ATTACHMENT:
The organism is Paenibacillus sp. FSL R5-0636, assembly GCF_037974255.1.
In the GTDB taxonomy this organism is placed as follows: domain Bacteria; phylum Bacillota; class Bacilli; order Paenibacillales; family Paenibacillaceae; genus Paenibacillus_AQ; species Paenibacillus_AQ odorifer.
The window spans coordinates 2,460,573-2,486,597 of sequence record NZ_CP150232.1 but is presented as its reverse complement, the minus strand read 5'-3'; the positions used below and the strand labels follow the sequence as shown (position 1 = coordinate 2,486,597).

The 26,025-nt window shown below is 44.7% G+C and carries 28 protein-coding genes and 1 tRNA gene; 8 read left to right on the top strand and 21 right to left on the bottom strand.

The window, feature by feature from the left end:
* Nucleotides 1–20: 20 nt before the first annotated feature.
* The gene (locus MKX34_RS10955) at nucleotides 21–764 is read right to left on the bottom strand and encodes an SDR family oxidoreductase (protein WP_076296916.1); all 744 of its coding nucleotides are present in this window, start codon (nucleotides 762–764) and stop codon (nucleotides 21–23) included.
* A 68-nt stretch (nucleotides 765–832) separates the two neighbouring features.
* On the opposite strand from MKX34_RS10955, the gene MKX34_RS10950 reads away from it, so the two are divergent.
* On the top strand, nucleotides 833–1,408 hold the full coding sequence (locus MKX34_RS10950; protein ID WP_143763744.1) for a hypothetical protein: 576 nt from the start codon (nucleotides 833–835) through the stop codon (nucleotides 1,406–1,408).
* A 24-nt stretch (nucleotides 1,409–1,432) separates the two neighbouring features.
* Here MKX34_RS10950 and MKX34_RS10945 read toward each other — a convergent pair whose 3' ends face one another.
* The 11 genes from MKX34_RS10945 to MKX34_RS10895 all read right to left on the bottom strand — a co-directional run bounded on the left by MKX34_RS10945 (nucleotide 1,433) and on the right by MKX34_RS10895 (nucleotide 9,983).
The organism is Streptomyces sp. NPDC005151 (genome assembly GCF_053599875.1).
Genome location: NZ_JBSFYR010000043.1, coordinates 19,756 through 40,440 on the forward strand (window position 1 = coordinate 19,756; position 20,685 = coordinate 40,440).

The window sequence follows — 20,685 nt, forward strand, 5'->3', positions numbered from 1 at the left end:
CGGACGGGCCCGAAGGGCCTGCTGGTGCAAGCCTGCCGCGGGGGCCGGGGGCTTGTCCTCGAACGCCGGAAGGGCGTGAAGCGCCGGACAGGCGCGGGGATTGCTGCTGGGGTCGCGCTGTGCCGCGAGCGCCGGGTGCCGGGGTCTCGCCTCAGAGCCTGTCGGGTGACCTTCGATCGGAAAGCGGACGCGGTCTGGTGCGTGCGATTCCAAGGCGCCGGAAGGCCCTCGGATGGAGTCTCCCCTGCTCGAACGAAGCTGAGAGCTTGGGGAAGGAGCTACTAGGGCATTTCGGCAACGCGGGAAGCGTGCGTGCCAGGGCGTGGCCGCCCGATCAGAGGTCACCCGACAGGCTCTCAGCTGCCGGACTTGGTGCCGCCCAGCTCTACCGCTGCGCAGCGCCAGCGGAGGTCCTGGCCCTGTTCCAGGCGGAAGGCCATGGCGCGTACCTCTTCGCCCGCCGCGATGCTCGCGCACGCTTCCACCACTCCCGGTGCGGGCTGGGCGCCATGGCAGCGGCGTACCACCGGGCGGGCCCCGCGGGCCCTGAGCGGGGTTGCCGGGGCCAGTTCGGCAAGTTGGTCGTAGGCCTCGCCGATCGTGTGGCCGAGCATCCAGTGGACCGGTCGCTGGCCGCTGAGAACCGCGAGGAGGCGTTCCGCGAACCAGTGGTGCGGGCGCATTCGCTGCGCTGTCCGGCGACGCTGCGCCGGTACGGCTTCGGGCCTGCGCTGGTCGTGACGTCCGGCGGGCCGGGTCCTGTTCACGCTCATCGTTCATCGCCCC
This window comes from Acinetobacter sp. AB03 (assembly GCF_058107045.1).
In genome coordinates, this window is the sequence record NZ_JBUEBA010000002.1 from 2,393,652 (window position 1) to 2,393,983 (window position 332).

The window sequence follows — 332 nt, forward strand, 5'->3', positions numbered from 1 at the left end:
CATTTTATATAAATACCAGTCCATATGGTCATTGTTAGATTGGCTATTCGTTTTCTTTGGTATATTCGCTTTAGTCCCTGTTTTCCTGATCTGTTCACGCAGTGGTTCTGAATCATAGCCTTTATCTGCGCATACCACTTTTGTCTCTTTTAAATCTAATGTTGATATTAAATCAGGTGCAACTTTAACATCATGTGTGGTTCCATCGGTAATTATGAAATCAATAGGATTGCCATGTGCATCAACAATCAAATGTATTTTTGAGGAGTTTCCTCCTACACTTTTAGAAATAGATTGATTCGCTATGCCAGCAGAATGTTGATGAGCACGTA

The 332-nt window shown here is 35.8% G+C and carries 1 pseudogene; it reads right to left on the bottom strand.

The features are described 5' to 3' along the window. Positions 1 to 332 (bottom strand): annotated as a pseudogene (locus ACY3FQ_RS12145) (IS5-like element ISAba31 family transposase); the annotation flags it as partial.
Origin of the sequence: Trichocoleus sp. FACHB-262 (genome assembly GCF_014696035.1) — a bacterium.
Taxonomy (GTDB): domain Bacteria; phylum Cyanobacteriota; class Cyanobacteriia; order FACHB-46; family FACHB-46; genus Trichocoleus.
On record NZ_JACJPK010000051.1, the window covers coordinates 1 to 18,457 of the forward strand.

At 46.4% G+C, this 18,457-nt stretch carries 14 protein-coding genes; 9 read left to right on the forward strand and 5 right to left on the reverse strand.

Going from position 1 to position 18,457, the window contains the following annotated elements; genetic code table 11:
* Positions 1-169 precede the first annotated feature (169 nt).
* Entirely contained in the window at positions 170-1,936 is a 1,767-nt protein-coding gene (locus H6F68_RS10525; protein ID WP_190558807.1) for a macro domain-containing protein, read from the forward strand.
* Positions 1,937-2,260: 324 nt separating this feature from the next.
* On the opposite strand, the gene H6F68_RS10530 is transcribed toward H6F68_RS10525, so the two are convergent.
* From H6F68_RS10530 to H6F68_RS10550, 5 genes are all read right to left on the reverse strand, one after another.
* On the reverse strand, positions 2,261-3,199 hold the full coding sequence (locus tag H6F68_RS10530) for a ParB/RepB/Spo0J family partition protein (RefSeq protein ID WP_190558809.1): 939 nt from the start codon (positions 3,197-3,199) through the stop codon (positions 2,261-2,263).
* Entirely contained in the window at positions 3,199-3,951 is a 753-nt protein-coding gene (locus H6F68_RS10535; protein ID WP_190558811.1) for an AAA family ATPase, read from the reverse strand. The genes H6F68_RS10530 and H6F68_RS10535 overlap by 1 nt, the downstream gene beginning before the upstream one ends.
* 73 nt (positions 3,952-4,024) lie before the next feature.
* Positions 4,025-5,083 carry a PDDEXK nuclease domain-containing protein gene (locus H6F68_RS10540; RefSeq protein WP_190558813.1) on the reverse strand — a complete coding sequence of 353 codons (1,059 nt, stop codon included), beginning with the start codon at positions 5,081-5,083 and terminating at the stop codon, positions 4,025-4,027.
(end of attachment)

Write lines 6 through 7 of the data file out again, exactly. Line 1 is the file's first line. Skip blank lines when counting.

* Nucleotides 1–20: 20 nt before the first annotated feature.
* The gene (locus MKX34_RS10955) at nucleotides 21–764 is read right to left on the bottom strand and encodes an SDR family oxidoreductase (protein WP_076296916.1); all 744 of its coding nucleotides are present in this window, start codon (nucleotides 762–764) and stop codon (nucleotides 21–23) included.